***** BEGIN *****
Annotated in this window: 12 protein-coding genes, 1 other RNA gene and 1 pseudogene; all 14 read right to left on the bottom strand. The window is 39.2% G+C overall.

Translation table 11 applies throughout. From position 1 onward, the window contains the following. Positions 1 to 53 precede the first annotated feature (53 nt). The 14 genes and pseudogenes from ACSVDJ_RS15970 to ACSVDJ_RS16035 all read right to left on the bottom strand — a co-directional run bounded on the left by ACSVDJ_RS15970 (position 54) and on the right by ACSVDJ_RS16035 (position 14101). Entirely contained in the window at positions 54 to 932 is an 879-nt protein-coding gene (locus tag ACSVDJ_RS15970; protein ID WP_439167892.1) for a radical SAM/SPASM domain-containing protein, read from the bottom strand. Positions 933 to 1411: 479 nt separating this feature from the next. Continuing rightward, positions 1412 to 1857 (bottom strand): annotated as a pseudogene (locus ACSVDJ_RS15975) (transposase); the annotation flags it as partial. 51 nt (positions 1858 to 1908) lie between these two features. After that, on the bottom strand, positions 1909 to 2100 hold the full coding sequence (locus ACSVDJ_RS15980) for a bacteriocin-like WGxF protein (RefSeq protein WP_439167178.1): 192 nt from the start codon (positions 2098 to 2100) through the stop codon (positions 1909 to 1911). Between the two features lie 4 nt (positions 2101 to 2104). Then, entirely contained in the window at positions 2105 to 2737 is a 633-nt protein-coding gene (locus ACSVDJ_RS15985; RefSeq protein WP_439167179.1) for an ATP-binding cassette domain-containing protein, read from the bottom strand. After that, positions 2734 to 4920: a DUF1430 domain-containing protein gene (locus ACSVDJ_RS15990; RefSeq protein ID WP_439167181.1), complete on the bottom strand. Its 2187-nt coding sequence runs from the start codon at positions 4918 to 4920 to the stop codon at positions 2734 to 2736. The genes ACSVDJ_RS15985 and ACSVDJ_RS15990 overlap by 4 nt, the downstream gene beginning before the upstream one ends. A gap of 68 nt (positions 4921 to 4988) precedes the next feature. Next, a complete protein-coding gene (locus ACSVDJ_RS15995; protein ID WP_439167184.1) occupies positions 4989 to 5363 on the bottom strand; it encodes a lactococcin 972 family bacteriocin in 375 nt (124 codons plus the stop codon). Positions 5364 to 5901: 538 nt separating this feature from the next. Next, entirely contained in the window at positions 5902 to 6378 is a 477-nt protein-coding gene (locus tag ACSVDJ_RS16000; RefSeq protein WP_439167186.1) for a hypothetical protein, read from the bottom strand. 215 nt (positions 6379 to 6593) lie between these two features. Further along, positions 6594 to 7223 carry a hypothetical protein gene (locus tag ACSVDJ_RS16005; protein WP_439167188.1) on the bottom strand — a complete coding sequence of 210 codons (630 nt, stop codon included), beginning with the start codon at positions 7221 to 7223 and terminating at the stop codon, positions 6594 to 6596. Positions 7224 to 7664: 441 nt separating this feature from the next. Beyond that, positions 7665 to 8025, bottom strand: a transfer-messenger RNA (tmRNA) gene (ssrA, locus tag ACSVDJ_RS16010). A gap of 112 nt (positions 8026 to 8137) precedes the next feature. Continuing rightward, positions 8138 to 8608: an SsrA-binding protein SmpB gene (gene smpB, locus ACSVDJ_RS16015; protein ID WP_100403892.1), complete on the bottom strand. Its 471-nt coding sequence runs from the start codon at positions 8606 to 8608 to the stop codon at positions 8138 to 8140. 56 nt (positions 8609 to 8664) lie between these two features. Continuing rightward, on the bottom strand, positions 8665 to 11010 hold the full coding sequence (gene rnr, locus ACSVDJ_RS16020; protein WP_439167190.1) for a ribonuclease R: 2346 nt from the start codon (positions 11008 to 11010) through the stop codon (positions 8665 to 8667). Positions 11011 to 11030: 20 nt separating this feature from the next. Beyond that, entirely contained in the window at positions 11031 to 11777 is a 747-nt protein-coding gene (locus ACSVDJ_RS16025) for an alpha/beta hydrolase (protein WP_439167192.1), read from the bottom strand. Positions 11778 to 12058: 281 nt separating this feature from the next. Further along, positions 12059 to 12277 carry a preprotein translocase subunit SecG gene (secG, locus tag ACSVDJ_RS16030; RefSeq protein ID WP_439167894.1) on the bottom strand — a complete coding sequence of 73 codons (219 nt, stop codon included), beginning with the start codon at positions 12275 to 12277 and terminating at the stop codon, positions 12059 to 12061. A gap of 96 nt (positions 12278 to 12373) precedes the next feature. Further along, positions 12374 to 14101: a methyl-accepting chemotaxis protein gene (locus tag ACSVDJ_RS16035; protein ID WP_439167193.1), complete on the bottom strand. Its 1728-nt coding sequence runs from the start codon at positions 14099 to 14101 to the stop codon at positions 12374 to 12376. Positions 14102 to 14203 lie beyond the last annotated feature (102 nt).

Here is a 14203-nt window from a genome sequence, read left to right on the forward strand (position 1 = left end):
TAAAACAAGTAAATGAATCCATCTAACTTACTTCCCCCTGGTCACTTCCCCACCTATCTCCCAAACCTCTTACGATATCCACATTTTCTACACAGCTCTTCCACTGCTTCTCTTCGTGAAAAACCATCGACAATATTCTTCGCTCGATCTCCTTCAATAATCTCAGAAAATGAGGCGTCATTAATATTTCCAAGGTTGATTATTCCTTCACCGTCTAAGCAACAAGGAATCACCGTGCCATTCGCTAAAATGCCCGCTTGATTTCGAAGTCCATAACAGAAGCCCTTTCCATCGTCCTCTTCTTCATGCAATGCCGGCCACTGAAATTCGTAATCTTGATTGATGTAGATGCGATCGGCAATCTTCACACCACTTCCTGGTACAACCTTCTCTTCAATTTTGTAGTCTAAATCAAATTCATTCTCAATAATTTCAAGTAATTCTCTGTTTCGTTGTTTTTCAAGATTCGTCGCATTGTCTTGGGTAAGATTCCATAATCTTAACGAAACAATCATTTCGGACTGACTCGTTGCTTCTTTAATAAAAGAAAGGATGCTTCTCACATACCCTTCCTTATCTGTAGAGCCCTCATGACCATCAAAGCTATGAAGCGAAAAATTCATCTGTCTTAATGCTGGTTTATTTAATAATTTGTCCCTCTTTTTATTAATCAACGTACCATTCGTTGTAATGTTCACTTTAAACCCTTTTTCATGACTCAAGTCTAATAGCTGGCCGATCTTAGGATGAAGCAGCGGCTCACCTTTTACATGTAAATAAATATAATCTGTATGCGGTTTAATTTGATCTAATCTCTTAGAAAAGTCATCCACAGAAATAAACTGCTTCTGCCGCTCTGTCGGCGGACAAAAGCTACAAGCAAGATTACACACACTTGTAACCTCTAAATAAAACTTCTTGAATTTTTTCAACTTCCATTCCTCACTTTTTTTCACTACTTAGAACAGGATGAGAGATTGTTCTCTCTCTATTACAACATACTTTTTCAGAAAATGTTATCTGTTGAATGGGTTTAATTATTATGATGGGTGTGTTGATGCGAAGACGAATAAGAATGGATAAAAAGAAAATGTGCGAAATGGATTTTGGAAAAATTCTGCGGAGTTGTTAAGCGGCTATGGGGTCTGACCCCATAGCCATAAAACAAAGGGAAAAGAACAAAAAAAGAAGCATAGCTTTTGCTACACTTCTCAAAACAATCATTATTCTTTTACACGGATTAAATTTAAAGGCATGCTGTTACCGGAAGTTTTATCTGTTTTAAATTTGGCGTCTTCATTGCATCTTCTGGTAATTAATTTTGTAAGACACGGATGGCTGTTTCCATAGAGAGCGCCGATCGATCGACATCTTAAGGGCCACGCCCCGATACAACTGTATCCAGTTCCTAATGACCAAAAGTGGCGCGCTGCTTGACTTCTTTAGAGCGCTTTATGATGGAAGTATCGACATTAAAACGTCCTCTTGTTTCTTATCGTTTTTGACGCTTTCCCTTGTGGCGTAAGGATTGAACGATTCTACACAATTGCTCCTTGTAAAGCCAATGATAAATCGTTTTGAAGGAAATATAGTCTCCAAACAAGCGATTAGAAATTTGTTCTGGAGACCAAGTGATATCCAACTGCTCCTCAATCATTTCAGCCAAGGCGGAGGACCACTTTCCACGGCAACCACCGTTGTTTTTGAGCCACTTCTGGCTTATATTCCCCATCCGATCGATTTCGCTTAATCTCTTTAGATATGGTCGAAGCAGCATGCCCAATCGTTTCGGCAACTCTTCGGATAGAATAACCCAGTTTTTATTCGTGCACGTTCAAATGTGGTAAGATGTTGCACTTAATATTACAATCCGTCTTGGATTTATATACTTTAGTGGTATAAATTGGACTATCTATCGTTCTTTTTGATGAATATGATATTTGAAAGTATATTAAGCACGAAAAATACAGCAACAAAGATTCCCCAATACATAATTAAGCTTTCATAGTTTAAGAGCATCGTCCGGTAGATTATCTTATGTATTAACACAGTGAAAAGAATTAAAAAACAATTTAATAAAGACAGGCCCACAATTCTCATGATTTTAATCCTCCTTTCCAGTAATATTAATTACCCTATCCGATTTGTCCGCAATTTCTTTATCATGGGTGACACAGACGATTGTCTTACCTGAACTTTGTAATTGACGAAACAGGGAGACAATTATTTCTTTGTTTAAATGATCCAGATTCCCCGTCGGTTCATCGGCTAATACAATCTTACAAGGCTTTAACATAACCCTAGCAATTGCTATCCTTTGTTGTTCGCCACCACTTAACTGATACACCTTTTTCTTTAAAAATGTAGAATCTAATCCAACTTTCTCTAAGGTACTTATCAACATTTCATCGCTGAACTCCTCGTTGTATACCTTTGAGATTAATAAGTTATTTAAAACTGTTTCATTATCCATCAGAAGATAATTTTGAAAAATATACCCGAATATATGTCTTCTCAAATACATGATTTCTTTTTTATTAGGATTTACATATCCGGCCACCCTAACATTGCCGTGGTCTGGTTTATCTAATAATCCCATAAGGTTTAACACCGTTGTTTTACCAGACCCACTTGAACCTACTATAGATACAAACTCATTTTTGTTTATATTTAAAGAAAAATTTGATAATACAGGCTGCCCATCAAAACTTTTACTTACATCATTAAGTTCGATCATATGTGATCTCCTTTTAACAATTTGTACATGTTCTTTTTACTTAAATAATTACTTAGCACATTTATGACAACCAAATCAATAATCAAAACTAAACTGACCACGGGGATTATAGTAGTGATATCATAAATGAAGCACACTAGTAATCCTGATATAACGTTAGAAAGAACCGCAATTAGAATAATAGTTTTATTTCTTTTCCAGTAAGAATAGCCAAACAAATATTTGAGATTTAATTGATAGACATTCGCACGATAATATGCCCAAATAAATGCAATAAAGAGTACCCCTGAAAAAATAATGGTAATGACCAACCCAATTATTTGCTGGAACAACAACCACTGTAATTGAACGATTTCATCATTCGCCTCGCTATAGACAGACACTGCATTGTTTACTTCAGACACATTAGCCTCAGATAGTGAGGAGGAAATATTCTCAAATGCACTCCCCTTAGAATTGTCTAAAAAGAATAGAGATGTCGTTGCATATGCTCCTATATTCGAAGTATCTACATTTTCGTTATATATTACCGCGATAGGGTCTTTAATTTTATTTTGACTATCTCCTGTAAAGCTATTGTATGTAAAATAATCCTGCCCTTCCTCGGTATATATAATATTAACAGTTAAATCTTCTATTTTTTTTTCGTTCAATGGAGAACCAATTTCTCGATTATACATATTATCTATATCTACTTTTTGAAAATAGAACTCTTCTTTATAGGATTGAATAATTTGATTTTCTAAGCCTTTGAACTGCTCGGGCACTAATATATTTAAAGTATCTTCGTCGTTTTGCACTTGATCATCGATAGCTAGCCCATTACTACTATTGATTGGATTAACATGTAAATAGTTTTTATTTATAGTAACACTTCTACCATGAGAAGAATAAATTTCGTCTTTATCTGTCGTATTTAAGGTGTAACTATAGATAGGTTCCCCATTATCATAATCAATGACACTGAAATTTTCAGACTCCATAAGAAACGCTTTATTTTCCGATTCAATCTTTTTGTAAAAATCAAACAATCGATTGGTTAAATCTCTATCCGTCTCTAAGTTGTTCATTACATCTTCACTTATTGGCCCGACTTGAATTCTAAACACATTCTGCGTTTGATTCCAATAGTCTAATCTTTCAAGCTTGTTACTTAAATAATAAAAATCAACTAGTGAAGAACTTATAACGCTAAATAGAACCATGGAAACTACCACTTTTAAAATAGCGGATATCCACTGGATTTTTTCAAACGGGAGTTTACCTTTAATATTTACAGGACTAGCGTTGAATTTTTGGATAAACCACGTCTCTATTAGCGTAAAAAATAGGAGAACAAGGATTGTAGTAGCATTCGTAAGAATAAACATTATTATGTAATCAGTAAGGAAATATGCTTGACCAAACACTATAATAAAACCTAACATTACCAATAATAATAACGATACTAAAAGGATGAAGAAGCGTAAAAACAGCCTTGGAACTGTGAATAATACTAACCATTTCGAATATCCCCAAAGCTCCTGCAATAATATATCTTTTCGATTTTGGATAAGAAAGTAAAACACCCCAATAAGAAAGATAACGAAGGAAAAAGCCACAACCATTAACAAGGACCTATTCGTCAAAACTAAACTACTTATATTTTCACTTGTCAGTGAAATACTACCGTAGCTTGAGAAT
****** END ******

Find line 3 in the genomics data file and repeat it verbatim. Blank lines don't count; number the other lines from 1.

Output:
Here is a 14203-nt window from a genome sequence, read left to right on the forward strand (position 1 = left end):